Rewards and incentives - when self-interest isn't enough

2009

It would be logical to assume that targets can be drawn up for any manager in order to set out how they go about achieving excellent results and the rewards that will follow from success – as well as the fate that will accompany any failure. However, exactly what measure of excellence should be applied?

Certain tests are reasonably secure for the purposes of rewards and incentives. For example, a marketing manager can be asked to produce targets for sales and profits according to each product line. Rewards can then be linked to the success or failure of the manager in reaching those targets. The absence of such focused plans is a sign of poor management. But there aren't many chief executives who get this treatment.

But it is nevertheless crucial to set standards and drive effort forwards. There is an incentive effect in this approach, but that is a secondary result of a commitment to achieve the best possible results.

A logical trap is neatly avoided in this way. Say the above marketing director had a bonus scheme in addition to a salary. Do you suppose that, in the absence of a big fat bonus, the executive would attend to his duties with less attention, commitment and desire?

Would you take on or retain any well-rewarded worker whose performance didn't match their ability and potential? After all, this is a very common problem, neatly illustrated by the Performance Matrix.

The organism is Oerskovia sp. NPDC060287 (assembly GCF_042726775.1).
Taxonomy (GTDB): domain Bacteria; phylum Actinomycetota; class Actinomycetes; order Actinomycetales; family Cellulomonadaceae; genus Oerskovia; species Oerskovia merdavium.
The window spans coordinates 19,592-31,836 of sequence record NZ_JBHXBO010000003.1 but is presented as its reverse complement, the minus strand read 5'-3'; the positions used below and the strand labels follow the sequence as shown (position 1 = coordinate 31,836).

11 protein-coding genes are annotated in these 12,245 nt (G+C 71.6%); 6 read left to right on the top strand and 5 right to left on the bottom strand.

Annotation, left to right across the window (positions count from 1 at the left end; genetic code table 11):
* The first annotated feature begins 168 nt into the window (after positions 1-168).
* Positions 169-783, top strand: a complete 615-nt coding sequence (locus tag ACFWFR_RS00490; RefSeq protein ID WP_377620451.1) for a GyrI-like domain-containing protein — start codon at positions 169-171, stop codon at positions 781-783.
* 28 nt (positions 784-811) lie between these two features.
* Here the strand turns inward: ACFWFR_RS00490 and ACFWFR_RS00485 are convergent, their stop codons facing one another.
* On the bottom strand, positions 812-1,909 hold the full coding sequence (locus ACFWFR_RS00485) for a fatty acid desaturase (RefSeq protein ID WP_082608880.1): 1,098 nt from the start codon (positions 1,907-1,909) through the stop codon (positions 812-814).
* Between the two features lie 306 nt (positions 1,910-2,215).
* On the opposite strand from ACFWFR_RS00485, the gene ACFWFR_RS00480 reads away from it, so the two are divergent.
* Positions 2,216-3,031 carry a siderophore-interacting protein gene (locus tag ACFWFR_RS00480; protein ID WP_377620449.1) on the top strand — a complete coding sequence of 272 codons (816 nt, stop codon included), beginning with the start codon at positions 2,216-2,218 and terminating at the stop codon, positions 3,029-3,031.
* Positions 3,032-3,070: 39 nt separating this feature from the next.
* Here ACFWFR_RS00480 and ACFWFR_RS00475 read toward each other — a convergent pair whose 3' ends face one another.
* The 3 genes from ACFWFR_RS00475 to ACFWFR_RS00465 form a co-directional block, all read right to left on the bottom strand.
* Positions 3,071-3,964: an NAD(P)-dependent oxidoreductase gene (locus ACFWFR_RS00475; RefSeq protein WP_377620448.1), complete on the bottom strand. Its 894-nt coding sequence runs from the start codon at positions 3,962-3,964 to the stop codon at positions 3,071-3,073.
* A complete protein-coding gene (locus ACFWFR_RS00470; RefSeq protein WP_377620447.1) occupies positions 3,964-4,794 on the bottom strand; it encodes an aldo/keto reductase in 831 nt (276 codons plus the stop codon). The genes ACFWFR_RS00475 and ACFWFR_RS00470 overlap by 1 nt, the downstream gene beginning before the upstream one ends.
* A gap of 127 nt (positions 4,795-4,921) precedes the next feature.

On one side of this matrix is CAN DO and CAN'T DO. Is the person capable of carrying out the function concerned, or do they lack ability? On the other side of the matrix, a key question is asked which addresses the employee's motivation. Is this a WILL DO individual? Or is it a case of WON'T DO?

No incentives or training will have much effect on a WON'T DO, CAN'T DO person. So you can lose them without regret, other than cursing your own error of hiring or promoting them.

Of course, what you need is a CAN DO, WILL DO person. This person, by definition, is an achiever who does not depend on material reward as a means of motivation. This person will produce good, top-line results simply because he or she is a good top-line person.

If you can hire or team up with CAN DO, WILL DO executives, incentivising them is not going to pose a problem because they will simply incentivise themselves – which historically was the common root of all incentive schemes.

Self-interest is a powerful engine of economic performance, but it is far from being the only one. Many other parts are necessary for the economic motor to run smoothly – like teamwork and delegation.

These components are capable of transcending self-interest while still drawing upon the selfish personal drives. All achievements carry a selfish element. Few things in life offer more personal gratification and satisfaction than bringing an organisation or project to the point of thrilling success.

The bonus kings of banks and big business will perhaps in time come to understand their dependence on the people in every organisation who possess other talents and without whose contribution nothing great can be achieved – and whose true value cannot be measured in money alone.

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About The Author

Robert Heller
Robert Heller

Robert Heller, who died aged 80 in August 2012, was Britain's most renowned and best-selling author on business management. Author of more than 50 books, he was the founding editor of Management Today and the Global Future Forum. About his latest title, The Fusion Manager, Sir John Harvey-Jones wrote: "The future lies with the thinking manager, and the thinking manager must read this book".